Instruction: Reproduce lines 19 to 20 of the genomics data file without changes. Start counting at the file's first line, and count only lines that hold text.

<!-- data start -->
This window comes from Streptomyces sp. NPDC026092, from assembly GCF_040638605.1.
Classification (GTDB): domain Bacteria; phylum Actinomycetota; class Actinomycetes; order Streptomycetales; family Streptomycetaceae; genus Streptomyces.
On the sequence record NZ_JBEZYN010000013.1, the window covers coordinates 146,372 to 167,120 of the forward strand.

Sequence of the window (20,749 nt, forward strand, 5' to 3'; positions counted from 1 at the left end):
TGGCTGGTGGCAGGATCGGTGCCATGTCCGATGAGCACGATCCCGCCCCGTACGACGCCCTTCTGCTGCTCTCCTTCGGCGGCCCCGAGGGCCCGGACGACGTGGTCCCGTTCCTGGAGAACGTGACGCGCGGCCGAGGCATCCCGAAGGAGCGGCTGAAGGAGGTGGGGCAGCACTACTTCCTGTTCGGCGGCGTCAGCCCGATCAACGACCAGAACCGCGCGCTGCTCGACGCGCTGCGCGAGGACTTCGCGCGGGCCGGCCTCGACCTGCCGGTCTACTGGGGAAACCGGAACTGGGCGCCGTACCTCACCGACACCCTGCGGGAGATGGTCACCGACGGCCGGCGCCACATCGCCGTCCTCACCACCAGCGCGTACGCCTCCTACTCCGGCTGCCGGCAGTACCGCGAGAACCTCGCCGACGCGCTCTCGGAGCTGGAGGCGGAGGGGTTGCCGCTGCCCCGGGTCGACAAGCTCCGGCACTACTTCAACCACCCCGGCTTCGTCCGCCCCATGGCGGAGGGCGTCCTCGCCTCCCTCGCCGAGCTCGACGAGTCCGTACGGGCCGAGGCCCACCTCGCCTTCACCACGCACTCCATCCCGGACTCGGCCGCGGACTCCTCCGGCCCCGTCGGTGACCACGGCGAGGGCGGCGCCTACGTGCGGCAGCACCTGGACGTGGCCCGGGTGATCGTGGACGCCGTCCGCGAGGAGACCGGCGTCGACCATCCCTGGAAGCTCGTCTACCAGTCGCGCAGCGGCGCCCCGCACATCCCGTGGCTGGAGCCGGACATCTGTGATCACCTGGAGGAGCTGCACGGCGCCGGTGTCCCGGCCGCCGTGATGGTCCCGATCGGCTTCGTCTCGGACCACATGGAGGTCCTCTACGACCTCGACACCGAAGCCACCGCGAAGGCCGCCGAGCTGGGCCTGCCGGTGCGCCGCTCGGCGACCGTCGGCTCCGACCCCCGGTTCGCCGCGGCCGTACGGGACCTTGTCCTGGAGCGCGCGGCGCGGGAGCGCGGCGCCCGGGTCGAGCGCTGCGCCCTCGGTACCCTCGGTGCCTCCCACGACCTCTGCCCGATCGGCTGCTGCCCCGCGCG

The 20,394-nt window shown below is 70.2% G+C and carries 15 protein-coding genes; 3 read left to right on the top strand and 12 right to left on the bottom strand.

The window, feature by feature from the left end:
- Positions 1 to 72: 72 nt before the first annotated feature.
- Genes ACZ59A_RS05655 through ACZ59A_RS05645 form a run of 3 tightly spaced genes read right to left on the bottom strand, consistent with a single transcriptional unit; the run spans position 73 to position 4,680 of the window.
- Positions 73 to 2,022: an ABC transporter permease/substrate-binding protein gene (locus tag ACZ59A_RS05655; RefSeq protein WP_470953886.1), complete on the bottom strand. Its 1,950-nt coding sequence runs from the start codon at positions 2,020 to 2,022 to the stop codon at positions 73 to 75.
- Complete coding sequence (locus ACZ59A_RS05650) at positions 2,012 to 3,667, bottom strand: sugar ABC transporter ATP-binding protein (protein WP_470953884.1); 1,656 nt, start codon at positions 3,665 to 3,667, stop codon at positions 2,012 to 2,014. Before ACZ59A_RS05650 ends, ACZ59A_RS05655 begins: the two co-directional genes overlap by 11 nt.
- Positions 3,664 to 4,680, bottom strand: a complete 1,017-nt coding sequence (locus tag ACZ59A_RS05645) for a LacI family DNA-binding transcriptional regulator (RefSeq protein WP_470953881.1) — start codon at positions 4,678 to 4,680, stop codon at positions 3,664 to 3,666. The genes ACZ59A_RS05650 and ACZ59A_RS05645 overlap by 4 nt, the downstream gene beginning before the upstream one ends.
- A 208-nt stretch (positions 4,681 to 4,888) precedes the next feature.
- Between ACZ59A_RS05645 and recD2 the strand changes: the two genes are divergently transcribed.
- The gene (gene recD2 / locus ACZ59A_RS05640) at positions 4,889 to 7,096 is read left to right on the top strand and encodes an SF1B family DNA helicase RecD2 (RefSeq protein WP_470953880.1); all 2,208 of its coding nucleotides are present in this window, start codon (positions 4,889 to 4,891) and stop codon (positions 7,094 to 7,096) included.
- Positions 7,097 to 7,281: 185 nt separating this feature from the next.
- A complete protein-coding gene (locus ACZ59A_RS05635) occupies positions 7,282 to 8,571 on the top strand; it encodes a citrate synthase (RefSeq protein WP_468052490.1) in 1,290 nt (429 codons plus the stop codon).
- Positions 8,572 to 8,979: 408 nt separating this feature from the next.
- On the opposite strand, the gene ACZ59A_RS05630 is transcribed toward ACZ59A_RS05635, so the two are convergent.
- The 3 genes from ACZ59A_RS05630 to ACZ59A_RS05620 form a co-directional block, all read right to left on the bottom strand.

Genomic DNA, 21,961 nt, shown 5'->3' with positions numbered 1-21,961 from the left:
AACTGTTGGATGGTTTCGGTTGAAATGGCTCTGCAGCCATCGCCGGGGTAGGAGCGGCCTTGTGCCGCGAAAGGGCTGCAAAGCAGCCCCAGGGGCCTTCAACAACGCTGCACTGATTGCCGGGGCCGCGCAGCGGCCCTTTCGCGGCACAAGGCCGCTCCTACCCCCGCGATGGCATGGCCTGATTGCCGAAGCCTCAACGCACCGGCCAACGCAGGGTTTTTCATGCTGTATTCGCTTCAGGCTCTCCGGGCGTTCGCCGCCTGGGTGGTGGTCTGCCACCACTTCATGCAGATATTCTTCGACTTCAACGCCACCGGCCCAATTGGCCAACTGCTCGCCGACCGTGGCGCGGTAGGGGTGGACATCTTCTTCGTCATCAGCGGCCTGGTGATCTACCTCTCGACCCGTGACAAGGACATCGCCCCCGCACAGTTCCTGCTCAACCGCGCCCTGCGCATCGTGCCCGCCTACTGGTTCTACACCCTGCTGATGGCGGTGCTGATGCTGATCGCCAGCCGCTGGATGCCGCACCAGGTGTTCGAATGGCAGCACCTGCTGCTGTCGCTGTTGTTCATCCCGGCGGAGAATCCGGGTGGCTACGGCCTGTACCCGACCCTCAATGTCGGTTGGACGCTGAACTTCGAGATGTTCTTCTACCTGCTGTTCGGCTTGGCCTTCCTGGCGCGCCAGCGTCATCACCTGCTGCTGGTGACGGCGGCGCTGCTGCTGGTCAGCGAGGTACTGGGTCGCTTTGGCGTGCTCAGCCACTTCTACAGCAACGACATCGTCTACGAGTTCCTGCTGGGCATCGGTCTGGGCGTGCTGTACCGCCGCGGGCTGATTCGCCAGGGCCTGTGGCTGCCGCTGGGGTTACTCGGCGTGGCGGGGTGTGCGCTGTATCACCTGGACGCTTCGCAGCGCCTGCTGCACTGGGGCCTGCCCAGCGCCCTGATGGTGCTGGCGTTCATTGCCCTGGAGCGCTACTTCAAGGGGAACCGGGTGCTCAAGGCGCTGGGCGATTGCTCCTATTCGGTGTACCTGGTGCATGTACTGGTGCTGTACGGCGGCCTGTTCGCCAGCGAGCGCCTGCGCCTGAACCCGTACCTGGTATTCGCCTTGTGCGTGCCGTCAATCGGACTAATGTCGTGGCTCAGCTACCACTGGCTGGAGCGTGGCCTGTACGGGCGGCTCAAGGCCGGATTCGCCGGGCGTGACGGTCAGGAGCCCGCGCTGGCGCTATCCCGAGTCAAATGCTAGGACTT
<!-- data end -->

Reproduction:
- On the opposite strand, the gene ACZ59A_RS05630 is transcribed toward ACZ59A_RS05635, so the two are convergent.
- The 3 genes from ACZ59A_RS05630 to ACZ59A_RS05620 form a co-directional block, all read right to left on the bottom strand.